Years ago I was swearing at a particular application where I had to discover the undocumented behaviour buried under a truly clever engineering â€śtechniqueâ€?.
It was a typical monolithic Java EE application responsible for invoicing. The exact code is best to keep forgotten, but I recall that the developer had found a truly clever way to control the flow of a business process.
Part of the flow was a usual endless if-then-else mess, but what made things more â€śexcitingâ€? was that some random elements of those checks were buried into custom java.lang.RuntimeException handling mechanics.
I guess you might agree with me that this is one hell of a good way to make yourself indispensable. There is no freakin way someone is going to understand why the application is behaving like it is.
I recalled this experience due to the recent Plumbr optimization task at hand. I would like to say our code was not using exceptions the way the previous case was describing but this would unfortunately not be completely true. One particular method still had a RuntimeException constructed and thrown during a regular flow of the code. I only discovered this lone villain due to the performance anomaly in this particular module.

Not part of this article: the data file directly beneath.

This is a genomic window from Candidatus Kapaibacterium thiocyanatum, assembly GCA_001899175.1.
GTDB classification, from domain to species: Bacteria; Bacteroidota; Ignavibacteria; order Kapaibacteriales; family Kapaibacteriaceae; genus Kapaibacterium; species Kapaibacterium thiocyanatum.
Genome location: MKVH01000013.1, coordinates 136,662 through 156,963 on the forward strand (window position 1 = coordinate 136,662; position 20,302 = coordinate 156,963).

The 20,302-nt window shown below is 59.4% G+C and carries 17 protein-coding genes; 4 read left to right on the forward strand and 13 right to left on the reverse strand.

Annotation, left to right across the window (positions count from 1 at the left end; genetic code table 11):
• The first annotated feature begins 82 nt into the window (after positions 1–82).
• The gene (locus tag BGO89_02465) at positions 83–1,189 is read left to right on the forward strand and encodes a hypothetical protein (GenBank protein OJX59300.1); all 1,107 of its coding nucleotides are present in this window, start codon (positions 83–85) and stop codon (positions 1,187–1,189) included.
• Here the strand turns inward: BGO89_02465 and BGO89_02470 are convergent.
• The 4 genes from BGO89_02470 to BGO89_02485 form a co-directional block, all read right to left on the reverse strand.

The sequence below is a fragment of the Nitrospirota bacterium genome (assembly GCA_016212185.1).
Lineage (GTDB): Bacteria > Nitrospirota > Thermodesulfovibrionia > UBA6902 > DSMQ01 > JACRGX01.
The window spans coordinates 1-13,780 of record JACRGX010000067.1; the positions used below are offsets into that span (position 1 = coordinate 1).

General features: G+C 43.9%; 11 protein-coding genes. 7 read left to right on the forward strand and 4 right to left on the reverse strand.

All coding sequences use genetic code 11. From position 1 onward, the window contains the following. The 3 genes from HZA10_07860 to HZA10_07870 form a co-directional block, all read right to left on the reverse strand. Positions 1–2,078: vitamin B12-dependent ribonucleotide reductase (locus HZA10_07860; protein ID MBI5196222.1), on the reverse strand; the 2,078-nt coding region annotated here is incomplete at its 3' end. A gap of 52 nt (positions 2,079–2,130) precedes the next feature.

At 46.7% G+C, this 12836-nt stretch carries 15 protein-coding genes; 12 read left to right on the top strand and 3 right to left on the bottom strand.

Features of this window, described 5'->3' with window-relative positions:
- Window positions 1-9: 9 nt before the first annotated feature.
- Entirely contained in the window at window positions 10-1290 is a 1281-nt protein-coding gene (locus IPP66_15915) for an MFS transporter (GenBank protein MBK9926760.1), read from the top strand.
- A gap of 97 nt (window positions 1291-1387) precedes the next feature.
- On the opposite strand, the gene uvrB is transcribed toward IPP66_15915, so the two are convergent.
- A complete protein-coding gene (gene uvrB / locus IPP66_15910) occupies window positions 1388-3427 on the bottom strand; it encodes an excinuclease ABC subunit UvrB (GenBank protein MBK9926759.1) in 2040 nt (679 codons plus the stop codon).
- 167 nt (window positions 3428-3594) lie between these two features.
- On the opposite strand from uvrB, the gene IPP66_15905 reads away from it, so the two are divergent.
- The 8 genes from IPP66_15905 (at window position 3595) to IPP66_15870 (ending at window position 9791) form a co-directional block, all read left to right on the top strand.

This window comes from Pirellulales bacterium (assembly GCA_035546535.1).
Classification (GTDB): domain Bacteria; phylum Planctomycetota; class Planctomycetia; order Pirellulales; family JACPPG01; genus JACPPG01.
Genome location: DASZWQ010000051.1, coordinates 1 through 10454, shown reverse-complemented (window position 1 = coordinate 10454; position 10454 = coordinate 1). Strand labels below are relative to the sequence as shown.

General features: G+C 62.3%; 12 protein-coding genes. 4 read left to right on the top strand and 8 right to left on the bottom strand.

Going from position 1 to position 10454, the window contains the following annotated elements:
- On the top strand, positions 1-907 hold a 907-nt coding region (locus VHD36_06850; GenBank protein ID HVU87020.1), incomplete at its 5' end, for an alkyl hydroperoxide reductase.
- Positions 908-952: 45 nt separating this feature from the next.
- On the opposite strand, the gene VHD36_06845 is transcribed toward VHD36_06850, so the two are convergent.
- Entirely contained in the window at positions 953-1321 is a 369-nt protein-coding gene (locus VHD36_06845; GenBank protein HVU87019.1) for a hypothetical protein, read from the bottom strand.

Usually an exception is thrown only when facing unexpected problems. So we donâ€™t expect exceptions to be thrown by thousands per second per thread. But as I, you might discover a method which uses exceptions for more likely events.
I only found the culprit due to the fact that this was a frequently used code block in a particular graph traversing algorithm so it was crucial to squeeze the last milliseconds out of it. Removing the exception handling immediately made this code block to complete more than 100 times faster.
To see the explanation behind the lack of performance and the illustrating code samples, read the original blog post